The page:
“They tell me that this is needed in medical schools,” she says. “I realized I needed to work to create something more permanent, like Christopher Reeve created something that is concrete, that lasted and that still makes a difference. I’m determined to do this. And, I feel like, coming from a family of racers, I can win at the end and make a solid difference.”

Unser’s tips for navigating doctors’ visits and advocating for better care:

On-site access

“The main lesson I’ve learned is to call with questions before you make any appointment. Unfortunately, we can’t assume that accessibility is universal,” she says

Unser recommends asking not only about access to the building, but inside the office itself. Are the hallways wide enough? Is the reception desk low enough to offer privacy for wheelchair users at check-in? Do bathrooms have support bars? Will the appointment allow for extra time that a woman with mobility challenges might need?

The biggest barrier may be accessing the examination table itself. Many offices lack height adjustable tables but are equipped with a lower table used for general procedures. Unser requests that her exam takes place in this procedure room so that she can more easily access the table independently. When this is not an option, she suggests a family member, friend or caregiver accompany a woman with a disability to the appointment to help with the transfer.


Women living with paralysis need to advocate for themselves. Be clear and detailed about medical history; the more women share, the more they can get out of the appointment. Outline what is needed and don’t hesitate to ask questions.

Women who experience spasms should explain this to the provider and staff; gradual repositioning of legs and gentle stretching may help during the exam. Ask for a nurse to stand alongside the table to prevent a fall should spasms occur.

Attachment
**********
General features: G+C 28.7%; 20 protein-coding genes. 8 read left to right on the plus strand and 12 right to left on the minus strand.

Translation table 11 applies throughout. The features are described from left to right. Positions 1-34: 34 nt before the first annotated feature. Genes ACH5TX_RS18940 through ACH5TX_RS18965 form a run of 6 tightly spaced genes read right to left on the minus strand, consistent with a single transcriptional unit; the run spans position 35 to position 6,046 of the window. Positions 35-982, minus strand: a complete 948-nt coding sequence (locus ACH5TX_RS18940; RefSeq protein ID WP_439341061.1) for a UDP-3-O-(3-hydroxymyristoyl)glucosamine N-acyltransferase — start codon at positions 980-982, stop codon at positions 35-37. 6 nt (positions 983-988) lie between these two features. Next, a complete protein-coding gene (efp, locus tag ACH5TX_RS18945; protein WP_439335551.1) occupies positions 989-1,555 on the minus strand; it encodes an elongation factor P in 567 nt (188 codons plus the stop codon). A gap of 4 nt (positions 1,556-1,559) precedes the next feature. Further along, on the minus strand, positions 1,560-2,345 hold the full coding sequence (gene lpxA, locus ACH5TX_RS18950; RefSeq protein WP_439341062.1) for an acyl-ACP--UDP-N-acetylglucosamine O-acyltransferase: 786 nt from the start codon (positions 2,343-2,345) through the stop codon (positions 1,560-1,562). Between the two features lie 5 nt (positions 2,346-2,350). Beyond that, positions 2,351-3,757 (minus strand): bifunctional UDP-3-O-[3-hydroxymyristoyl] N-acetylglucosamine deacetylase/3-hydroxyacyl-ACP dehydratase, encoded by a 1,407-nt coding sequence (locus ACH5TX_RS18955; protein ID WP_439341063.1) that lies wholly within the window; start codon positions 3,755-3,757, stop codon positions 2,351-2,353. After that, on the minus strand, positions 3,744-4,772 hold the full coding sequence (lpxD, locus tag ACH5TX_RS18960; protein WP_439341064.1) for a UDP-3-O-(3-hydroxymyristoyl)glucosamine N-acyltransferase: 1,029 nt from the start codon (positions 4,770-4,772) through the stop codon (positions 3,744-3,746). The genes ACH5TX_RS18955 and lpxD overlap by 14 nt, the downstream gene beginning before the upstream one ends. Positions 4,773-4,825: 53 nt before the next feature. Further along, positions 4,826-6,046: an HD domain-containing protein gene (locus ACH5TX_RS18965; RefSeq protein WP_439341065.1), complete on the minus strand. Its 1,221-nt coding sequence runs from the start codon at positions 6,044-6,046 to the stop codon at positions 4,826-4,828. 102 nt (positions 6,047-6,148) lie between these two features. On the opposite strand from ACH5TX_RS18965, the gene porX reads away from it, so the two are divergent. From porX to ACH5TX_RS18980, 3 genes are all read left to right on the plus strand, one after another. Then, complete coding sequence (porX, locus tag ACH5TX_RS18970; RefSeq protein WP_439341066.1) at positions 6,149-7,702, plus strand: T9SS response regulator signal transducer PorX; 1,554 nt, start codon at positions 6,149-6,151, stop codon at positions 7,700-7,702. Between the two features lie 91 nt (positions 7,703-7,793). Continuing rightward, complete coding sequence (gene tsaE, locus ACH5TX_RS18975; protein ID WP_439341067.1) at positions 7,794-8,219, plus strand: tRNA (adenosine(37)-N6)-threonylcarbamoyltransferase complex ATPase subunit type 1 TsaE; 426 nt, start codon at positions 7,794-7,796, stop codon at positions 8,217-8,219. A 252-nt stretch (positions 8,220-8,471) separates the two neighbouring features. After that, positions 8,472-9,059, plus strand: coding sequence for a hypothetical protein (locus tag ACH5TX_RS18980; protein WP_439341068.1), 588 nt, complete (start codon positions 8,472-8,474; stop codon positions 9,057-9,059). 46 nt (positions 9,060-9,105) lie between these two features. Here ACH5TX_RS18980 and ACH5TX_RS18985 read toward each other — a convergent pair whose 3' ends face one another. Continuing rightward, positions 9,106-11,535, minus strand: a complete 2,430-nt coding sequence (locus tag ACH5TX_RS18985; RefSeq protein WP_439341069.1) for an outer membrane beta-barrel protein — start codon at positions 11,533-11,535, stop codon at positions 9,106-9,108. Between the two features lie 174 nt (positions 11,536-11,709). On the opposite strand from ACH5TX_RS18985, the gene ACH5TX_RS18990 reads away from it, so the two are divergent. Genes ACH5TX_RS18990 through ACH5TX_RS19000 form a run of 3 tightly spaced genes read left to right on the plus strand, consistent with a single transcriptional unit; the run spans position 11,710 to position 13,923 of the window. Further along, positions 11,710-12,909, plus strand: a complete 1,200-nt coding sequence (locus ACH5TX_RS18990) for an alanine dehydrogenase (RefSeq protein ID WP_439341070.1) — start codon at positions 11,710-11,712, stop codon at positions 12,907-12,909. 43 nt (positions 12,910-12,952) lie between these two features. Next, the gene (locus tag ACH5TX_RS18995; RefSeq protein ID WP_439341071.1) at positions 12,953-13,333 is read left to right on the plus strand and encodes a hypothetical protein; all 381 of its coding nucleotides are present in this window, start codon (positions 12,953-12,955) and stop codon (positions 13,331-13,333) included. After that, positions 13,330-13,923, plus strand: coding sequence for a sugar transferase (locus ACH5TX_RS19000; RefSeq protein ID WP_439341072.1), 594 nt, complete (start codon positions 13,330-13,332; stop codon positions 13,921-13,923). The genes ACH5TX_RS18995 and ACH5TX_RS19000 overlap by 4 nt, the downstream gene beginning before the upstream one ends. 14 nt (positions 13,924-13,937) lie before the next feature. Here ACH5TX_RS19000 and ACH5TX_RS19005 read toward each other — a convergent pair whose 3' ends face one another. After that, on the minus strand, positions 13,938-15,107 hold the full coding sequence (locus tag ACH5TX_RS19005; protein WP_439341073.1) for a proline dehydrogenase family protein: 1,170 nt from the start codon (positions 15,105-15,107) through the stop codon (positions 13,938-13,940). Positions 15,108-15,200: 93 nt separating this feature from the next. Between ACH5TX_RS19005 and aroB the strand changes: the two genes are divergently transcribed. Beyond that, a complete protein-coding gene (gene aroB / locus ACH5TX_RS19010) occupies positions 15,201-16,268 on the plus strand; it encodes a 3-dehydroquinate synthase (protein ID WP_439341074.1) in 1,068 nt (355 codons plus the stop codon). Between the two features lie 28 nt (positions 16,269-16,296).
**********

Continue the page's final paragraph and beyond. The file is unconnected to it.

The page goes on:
If necessary, educate providers about autonomic dysreflexia (AD), which can be triggered by the exam. A free Reeve Foundation AD wallet card can be shared with medical staff unfamiliar with the condition.

Sexual health

“Women should not be afraid to ask questions about sex,” Unser says. “I have osteoporosis. I can break a bone during sex. I need to be able to talk about these issues with my doctor.”

Sexual health is an important aspect of any woman’s life, including those living with disabilities. Intimacy can be more complicated: newly injured women must navigate the mechanics of a paralyzed body; bladder and bowel management must be considered ahead of time, limiting spontaneity; and certain medications may cause vaginal dryness. In her visits to residency programs, Unser urges doctors not to make assumptions about the sex lives of women with disabilities who need —and deserve– the same access to conversations about health, sexuality, and reproductive counseling and family planning as other patients.

The National Paralysis Resource Center website is supported by the Administration for Community Living (ACL), U.S. Department of Health and Human Services (HHS) as part of a financial assistance award totaling $8,700,000 with 100 percent funding by ACL/HHS. The contents are those of the author(s) and do not necessarily represent the official views of, nor an endorsement, by ACL/HHS, or the U.S. Government.